Congenital urachal anomalies

Last revised by Dr Matt A. Morgan on 25 May 2021

Congenital urachal anomalies are a spectrum of potential anomalies that can occur due to incomplete involution of the urachus.

A urachal remnant occurs in approximately 1 in 5000 patients.

The urachus connects the dome of the bladder to the umbilical cord during fetal life and is located behind the lower anterior abdominal wall and anterior to the peritoneum in the space of Retzius.

By birth, the urachus is obliterated and becomes a vestigial structure known as the median umbilical ligament (not to be confused with the medial umbilical ligament, which is a separate structure that lies laterally to the median umbilical ligament).

In the absence of complete obliteration, the urachus persists in a number of configurations depending on the location and degree of obliteration. 

There are four types of congenital urachal remnant anomalies. They are:

Congenital urachal remnants predispose to infection from urinary stasis and over a long period the remnant may develop malignancy (e.g. adenocarcinoma).

Treatment is not standardized. Some recommend surgical excision of the urachus if a remnant anomaly is present.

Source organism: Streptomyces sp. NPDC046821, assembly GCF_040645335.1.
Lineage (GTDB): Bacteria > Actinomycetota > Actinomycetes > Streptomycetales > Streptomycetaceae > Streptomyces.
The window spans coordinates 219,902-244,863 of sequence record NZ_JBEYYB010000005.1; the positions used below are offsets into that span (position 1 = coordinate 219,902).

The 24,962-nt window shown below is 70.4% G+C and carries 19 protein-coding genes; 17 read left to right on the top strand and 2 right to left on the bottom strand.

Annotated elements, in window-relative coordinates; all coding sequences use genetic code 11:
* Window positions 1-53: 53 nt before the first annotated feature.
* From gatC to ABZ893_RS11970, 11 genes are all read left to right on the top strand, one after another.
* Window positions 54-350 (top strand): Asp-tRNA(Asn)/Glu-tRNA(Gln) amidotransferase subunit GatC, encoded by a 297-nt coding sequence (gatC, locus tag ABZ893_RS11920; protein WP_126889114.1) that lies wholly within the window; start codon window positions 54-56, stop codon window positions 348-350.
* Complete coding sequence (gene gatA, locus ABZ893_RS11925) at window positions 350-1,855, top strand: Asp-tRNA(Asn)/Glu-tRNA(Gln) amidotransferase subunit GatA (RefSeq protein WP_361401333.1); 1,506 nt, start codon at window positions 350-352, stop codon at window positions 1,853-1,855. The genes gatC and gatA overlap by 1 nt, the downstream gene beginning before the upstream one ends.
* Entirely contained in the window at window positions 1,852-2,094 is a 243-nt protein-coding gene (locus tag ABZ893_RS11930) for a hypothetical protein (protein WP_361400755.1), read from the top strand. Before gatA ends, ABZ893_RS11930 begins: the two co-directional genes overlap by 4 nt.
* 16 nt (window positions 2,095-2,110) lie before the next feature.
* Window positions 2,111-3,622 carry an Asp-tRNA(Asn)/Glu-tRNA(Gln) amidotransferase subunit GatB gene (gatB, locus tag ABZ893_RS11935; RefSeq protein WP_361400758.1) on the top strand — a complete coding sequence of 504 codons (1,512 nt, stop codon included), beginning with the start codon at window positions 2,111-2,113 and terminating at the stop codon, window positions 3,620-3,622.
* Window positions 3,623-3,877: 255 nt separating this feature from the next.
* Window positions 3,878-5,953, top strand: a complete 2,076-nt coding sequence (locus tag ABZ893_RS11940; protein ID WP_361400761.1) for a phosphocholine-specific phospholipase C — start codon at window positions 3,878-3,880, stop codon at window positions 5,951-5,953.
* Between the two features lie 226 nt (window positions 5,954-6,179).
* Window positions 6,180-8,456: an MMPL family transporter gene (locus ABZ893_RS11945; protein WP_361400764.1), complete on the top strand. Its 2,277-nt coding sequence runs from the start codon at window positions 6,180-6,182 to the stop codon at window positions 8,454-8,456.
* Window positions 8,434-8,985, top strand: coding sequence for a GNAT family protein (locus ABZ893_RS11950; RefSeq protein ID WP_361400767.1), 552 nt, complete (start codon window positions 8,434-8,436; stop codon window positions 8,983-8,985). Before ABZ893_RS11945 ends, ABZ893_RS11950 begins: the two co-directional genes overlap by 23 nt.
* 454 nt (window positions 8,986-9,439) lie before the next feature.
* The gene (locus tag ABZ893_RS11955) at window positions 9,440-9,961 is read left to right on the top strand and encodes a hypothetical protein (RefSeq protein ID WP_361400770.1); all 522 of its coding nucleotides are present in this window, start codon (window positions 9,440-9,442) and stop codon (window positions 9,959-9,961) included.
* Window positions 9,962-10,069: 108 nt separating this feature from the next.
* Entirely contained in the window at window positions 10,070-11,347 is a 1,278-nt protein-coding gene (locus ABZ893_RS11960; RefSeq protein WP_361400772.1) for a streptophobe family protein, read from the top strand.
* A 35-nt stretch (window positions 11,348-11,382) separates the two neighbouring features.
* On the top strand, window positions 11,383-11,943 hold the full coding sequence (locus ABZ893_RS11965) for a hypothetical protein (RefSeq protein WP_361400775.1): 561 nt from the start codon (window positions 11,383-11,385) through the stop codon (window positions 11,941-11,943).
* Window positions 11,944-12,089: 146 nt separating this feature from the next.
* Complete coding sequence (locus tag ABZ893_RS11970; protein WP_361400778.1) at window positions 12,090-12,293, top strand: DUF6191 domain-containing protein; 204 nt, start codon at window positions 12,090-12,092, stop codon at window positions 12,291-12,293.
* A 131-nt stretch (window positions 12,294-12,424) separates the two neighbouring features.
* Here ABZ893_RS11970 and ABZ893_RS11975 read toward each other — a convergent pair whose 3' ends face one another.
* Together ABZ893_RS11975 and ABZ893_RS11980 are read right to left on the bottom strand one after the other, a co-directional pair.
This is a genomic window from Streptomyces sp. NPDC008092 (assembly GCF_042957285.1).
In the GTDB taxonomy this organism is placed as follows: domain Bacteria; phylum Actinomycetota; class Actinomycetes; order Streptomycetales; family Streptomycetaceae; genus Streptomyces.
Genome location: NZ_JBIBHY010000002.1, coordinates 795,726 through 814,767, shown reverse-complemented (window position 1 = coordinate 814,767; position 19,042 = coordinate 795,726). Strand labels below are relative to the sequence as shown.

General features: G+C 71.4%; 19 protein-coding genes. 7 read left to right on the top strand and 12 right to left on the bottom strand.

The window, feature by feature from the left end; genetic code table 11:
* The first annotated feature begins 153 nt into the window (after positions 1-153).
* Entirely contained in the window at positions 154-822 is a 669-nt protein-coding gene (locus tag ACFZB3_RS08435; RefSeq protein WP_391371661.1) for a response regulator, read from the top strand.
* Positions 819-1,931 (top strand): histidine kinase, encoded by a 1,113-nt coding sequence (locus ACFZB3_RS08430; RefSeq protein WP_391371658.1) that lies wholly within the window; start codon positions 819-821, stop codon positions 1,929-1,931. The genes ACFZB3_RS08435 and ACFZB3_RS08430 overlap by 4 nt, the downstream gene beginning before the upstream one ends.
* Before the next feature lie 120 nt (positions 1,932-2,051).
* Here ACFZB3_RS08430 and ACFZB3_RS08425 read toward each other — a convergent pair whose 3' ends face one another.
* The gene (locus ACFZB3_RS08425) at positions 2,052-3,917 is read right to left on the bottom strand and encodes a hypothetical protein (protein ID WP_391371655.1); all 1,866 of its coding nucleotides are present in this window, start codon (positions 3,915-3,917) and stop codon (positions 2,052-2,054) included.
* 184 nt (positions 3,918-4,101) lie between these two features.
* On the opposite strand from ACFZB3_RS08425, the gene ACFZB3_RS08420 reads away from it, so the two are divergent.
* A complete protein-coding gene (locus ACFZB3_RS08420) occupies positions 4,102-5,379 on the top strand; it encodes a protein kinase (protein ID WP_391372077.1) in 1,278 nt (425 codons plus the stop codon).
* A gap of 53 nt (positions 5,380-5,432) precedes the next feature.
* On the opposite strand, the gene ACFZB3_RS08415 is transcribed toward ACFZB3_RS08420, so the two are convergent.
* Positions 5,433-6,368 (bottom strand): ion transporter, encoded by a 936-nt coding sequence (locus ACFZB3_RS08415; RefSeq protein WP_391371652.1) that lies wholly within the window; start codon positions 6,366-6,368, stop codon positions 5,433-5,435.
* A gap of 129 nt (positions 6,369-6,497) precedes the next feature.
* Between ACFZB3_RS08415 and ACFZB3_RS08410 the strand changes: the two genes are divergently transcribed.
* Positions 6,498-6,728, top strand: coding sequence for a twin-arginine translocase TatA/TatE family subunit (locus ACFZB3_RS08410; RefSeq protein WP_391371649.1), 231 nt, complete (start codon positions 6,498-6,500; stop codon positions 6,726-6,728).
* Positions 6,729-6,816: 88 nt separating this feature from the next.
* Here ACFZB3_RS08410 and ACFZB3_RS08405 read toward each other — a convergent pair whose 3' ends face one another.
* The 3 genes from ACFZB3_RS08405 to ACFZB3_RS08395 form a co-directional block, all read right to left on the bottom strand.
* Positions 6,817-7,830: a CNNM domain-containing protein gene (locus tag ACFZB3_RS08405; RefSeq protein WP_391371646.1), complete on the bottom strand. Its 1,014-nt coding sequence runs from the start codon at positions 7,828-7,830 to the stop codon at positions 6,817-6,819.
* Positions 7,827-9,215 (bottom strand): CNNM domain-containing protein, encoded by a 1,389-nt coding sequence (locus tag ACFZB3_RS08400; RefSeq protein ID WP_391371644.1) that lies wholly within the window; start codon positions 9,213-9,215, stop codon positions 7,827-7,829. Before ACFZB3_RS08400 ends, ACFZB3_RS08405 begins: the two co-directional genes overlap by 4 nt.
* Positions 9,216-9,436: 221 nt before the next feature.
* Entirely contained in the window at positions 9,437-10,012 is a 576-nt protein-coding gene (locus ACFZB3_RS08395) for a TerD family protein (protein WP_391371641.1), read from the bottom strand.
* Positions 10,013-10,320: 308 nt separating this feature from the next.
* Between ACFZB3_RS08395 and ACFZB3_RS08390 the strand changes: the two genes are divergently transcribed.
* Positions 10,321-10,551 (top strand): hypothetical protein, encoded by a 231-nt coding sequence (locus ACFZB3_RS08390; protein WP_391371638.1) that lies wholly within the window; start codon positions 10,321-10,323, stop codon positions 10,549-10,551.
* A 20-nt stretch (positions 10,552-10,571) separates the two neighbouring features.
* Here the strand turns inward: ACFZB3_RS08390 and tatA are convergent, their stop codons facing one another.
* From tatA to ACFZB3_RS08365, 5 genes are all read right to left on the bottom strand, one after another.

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Cases and figures

  • Figure 1: patent urachus
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  • Figure 2: umbilical-urachal sinus
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  • Figure 3: urachal cyst
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  • Figure 4: vesicourachal diverticulum
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  • Case 1: patent urachus
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  • Case 2: urachal cyst
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  • Case 3: prominent median umbilical ligament
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  • Case 4: infected patent urachus
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  • Case 5: infected urachal cyst
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